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Homicides by mentally ill persons have led to political concerns about deinstitutionalisation.
To provide accurate information about the contribution of mental illness to homicide rates.
Retrospective study of homicide in New Zealand from 1970 to 2000, using data from government sources. ‘Mentally abnormal homicide’ perpetrators were defined as those found unfit to stand trial, not guilty by reason of insanity, convicted and sentenced to psychiatric committal, or convicted of infanticide. Group and time trends were analysed.
Mentally abnormal homicides constituted 8.7% of the 1498 homicides. The annual rate of such homicides was 1.3 per million population, static over the period. Total homicides increased by over 6% per year from 1970 to 1990, then declined from 1990 to 2000. The percentage of all homicides committed by the mentally abnormal group fell from 19.5%in 1970 to 5.0% in 2000. Ten percent of perpetrators had been admitted to hospital during the month before the offence; 28.6% had had no prior contact with mental health services. Victims were most commonly known to the perpetrator (74%).
Deinstitutionalisation appears not to be associated with an increased risk of homicide by people who are mentally ill.
An increased risk of choking associated with antipsychotic medication has been repeatedly postulated.
To examine this association in a large number of cases of choking deaths.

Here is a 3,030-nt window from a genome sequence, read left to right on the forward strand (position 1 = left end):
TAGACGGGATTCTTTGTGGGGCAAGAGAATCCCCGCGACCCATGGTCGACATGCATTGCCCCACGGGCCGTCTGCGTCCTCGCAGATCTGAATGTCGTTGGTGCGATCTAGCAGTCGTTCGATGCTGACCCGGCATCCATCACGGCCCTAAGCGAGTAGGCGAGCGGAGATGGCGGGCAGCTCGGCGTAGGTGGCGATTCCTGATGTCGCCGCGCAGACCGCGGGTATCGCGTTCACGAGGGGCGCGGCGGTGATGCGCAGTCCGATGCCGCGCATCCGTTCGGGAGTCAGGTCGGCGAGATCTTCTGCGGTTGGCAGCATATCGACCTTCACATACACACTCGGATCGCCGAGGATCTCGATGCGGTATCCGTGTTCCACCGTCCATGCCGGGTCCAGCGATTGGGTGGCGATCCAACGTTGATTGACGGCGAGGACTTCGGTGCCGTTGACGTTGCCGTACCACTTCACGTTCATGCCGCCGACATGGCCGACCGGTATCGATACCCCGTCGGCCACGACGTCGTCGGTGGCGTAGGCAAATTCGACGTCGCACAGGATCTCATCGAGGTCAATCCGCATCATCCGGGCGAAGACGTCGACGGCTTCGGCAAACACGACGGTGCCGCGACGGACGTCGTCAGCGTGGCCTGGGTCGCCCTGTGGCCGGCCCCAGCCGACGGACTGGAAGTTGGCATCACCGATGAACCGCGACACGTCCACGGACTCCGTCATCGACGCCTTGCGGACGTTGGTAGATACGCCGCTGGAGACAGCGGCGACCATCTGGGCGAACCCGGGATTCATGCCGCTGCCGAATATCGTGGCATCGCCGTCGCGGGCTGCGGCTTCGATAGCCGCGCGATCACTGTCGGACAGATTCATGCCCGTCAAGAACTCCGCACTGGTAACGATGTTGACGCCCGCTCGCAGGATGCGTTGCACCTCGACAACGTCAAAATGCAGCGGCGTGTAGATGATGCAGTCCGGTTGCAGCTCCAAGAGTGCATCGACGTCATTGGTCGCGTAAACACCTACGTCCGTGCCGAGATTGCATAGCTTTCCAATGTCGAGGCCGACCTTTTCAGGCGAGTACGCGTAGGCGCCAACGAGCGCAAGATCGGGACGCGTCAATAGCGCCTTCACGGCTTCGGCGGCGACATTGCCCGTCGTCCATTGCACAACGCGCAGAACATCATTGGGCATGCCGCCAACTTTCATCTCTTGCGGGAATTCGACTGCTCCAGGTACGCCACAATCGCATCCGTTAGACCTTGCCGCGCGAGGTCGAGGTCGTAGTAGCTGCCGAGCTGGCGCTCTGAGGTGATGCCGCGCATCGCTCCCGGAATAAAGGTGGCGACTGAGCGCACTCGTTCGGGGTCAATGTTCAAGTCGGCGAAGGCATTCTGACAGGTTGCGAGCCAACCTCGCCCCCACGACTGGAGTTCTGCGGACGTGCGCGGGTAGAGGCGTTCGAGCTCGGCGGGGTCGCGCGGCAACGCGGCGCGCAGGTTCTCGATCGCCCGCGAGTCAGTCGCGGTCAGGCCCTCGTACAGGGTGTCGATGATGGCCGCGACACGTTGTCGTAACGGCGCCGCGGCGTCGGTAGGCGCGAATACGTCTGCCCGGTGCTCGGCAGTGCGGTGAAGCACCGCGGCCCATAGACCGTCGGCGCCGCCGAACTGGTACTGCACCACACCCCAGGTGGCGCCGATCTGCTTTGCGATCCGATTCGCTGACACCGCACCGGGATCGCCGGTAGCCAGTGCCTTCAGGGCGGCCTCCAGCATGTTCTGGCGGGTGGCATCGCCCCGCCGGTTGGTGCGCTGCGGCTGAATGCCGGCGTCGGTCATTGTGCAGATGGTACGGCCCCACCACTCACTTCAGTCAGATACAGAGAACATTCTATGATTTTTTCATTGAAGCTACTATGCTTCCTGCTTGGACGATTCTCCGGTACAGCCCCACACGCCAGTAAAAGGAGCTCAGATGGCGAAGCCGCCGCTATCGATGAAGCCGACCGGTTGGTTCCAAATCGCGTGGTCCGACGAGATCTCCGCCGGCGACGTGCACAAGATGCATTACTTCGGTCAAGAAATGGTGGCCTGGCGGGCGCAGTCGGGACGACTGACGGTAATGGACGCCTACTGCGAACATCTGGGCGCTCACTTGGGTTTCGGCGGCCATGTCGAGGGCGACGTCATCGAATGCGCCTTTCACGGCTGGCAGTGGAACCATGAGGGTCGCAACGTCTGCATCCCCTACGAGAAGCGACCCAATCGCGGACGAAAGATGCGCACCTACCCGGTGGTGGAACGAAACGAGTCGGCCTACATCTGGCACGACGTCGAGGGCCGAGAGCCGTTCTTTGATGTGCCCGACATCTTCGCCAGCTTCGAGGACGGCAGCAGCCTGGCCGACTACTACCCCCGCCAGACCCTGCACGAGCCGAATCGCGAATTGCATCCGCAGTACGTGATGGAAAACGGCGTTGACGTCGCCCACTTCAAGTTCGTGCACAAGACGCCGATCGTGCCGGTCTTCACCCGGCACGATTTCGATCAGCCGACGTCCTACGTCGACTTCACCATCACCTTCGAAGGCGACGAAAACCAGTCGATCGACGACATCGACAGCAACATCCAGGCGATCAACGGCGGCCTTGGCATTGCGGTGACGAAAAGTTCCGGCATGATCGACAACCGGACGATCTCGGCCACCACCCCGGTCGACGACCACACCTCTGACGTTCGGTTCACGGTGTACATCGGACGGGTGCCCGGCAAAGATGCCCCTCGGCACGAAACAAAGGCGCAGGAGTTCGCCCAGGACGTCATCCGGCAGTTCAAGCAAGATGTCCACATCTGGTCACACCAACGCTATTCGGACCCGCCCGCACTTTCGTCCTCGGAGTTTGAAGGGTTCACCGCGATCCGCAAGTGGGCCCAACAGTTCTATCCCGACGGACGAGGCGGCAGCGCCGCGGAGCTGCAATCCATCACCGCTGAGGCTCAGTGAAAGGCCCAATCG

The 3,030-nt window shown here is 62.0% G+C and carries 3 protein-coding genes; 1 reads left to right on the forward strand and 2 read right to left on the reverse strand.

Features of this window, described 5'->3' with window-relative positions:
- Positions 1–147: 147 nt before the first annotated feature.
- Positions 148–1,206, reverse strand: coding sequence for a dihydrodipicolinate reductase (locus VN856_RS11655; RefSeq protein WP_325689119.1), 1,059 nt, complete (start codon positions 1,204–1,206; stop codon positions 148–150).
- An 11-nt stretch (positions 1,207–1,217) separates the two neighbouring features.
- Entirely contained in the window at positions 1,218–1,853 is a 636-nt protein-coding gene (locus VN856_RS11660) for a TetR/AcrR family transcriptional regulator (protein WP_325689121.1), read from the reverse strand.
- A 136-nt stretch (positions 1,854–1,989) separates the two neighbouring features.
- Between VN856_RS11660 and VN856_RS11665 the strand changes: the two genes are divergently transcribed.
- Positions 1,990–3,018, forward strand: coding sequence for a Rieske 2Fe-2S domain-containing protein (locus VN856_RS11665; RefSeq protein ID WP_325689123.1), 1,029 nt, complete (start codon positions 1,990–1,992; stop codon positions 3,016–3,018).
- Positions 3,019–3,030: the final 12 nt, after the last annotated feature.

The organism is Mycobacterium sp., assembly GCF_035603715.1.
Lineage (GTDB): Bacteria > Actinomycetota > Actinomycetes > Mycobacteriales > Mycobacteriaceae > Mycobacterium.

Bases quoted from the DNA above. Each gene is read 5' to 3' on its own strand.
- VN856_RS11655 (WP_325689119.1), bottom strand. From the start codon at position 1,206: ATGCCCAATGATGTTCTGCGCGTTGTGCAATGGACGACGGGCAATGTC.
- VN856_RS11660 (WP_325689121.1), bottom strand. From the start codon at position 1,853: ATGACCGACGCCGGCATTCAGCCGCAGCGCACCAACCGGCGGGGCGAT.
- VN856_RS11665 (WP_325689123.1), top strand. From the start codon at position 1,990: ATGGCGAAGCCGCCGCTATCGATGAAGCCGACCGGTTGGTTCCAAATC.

Cases of individuals who had died because of choking were linked with a case register recording contacts with public mental health services. The actual and expected rates of psychiatric disorder and the presence of psychotropic medication in post-mortem blood samples were compared.
The 70 people who had choked to death were over 20 times more likely to have been treated previously for schizophrenia. They were also more likely to have had a prior organic psychiatric syndrome. The risk for those receiving thioridazine or lithium was, respectively, 92 times and 30 times greater than expected. Other antipsychotic and psychotropic drugs were not over-represented.
The increased risk of death in people with schizophrenia may be a combination of inherent predispositions and the use of specific antipsychotic drugs. The increased risk of choking in those with organic psychiatric syndromes is consistent with the consequences of compromised neurological competence.
The present study investigated histories of prior psychiatric treatment in cases of sudden death reported to the coroner.
A matching survey linked the register of deaths reported to the coroner with a comprehensive statewide psychiatric case register covering both inpatient and community-based services.
Sudden death was five times higher in people with histories of psychiatric contact. Suicide accounted for part of this excess mortality but deaths from natural causes and accidents were also elevated. Schizophrenic and affective disorders had similar suicide rates. Comorbid substance misuse doubled the risk of sudden death in affective and schizophrenic disorders.
The rates of sudden death are sufficiently elevated to raise questions about current priorities in mental health care. There is a need both for greater attention to suicide risk, most notably among young people with schizophrenia, to the early detection of cardiovascular disorders and to the vigorous management of comorbid substance misuse.
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